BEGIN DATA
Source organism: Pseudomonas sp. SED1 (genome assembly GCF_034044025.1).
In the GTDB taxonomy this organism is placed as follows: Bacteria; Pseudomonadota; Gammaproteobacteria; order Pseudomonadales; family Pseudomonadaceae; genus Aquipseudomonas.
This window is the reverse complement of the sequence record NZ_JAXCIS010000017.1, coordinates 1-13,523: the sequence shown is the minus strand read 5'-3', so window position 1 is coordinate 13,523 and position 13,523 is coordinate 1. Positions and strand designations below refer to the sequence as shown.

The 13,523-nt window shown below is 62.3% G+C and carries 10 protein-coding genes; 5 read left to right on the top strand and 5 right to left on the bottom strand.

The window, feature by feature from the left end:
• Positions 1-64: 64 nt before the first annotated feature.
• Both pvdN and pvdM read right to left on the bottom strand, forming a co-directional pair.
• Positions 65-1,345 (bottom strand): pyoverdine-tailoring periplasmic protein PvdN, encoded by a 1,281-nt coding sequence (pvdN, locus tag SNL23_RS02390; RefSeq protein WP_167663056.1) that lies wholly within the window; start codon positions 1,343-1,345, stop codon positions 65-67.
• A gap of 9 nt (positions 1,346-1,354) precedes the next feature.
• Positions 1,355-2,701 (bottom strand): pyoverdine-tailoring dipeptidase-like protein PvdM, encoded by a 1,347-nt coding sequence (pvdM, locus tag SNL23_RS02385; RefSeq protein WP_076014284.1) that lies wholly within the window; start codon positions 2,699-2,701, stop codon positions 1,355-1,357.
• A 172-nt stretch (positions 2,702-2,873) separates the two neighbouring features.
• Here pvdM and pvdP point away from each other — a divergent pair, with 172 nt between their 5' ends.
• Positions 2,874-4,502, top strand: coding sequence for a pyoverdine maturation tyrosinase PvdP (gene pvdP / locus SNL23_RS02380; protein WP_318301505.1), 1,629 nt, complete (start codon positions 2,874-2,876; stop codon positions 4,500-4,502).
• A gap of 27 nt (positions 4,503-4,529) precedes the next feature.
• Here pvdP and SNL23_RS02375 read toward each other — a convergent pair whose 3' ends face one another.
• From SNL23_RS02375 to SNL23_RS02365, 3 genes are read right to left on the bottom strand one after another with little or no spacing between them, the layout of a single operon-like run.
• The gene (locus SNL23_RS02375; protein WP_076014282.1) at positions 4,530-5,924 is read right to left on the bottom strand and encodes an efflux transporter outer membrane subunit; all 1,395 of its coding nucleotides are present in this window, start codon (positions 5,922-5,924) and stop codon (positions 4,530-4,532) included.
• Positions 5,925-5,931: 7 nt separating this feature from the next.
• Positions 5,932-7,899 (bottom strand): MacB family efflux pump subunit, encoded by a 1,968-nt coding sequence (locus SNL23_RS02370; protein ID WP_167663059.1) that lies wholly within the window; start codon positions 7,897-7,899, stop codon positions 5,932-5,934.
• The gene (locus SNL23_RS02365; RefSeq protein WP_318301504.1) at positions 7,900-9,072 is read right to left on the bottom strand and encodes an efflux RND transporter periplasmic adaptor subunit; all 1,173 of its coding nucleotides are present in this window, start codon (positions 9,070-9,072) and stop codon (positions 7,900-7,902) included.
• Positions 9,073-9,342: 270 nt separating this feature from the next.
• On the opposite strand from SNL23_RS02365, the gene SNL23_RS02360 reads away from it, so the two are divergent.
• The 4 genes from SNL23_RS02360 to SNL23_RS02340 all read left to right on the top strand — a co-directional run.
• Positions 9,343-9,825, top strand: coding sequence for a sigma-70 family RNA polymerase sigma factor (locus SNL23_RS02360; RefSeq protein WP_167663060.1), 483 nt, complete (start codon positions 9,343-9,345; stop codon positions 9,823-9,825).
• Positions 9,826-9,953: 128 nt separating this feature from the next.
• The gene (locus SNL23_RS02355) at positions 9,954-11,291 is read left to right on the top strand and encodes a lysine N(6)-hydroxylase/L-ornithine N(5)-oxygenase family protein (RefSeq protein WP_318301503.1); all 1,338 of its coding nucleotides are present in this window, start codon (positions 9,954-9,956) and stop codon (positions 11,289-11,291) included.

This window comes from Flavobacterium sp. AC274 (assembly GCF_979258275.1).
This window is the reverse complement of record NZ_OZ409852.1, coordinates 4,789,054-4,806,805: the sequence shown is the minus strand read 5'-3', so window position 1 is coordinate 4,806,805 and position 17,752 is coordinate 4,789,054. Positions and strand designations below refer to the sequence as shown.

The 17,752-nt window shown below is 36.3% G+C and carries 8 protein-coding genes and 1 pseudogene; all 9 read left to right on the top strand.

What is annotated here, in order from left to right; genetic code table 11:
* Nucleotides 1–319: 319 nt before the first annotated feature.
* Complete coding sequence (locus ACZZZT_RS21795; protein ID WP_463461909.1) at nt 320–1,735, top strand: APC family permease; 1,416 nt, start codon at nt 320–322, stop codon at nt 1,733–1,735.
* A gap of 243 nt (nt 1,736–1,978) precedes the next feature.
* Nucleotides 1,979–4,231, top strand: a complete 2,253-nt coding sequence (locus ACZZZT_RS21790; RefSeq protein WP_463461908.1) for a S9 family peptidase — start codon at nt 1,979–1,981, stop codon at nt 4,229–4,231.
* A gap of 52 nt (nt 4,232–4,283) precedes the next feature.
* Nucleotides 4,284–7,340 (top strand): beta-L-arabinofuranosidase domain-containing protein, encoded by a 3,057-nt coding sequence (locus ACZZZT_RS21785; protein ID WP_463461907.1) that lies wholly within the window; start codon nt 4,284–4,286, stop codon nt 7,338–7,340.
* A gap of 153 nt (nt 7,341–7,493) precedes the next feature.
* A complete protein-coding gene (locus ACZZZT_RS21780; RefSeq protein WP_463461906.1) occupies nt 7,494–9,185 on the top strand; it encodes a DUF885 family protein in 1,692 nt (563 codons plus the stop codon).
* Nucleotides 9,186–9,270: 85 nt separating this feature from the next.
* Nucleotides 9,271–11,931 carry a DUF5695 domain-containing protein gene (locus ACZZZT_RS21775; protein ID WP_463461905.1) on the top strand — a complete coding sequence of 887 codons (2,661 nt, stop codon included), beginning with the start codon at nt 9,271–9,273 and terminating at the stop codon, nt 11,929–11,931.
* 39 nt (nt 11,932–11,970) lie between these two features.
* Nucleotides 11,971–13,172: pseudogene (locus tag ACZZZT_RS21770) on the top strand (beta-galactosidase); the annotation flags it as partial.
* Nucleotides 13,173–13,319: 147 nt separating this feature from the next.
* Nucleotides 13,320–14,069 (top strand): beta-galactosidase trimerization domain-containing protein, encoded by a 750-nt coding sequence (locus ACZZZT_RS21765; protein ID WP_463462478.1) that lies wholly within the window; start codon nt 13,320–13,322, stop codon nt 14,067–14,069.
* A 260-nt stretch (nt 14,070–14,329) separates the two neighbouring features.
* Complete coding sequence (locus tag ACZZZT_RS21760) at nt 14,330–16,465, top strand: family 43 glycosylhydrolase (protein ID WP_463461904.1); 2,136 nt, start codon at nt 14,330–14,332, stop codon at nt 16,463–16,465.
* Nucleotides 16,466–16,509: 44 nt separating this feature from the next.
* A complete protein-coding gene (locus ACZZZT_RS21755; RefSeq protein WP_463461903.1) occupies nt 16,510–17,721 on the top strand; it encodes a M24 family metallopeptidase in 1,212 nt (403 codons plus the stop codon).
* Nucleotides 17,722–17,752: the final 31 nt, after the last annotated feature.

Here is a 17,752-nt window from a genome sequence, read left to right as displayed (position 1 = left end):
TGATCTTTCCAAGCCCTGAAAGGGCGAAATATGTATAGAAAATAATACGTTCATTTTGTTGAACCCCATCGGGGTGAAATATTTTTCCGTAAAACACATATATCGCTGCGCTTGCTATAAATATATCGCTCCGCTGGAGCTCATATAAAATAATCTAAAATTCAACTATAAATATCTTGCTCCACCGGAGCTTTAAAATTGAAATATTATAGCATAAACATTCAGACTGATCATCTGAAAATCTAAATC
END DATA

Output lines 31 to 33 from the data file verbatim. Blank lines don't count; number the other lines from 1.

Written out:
* Nucleotides 1–319: 319 nt before the first annotated feature.
* Complete coding sequence (locus ACZZZT_RS21795; protein ID WP_463461909.1) at nt 320–1,735, top strand: APC family permease; 1,416 nt, start codon at nt 320–322, stop codon at nt 1,733–1,735.
* A gap of 243 nt (nt 1,736–1,978) precedes the next feature.